The firstborn have a difficult time. It's hard to be the firstborn. Let me tell you it's hard to be the firstborn, and have your place in the family usurped by this new baby. When our second son Tim was born, Jack was two years old. He was reprimanded one day, stuck out his lower lip, looked at this new baby being fed by his mother, pranced into the kitchen, took a bottle of baby formula, stormed upstairs and drank it! It’s hard to be the first born. As the firstborn in my family, I was so righteous I made myself sick, as the saying goes. I was the good boy. I was the good student, I was the one who got the A's. I was the only one in my family who went to church. I was “saintly”. You don't believe that now! In high school, I was a rabid fundamentalist with all the correct theology and all the answers, even the questions that nobody asked. But my parents were very patient and supported me.

Beware of self-righteousness, it will keep you from God's party. What Jesus likens to the kingdom of God is most often a description of the kingdom of God as a party. Beware of self-righteousness. It may keep you from that party. If you've got any sign of self-righteousness in you, identify it, repent and stay the course through it so you may experience the fullness of God. In case you aren't sure if you have any self-righteousness in you, let’s look at three characteristics of self-righteousness as epitomized by the elder brother in this story. Check these out in your life.

Number one. The self-righteous have an overriding concern and passion for justice. The elder brother had a keen sense of justice. “It's not fair,” he cried. It's not fair for the younger brother to squander his share and then come home and cut into the elder son’s inheritance. Is that fair? Not only that, but his father didn't even teach that boy a lesson. He just welcomed him, hugged him and threw a party. Where was the judgment? Where was the justice of it all? There was no mercy in the elder brother’s value system—no forgiveness, no compassion, only justice. Justice without mercy is heartless.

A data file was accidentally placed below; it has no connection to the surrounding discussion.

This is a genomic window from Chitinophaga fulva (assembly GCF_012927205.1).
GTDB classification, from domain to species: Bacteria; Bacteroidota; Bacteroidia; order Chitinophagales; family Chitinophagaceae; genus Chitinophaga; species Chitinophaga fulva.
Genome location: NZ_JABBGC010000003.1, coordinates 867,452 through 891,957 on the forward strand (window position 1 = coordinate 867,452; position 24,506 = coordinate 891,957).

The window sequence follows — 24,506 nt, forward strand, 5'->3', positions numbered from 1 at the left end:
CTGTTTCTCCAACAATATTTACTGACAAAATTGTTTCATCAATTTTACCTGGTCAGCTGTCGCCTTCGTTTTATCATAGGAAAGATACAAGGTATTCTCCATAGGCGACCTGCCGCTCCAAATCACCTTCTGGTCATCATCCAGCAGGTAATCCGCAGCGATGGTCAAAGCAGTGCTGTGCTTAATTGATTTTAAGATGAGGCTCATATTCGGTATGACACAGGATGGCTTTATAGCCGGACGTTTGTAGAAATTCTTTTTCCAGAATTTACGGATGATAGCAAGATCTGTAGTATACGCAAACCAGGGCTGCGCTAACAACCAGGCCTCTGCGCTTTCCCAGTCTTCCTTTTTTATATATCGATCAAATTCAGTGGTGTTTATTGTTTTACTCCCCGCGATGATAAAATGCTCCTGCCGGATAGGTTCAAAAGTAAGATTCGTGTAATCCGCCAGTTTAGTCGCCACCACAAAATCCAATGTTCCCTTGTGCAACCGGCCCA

The second characteristic: The self-righteous are great accountants and make great CPAs. They keep excellent ledgers. They count. They take inventory. They keep track and make sure they get what's coming to them—nobody gets any more than they do. And when they feel they have been shortchanged, they are angry, resentful, and feel sorry for themselves. The elder brother stormed at his father, “You never even gave me a goat. Yet this son of yours gets the fatted calf. It's not fair.” He kept track. The second characteristic—they keep track.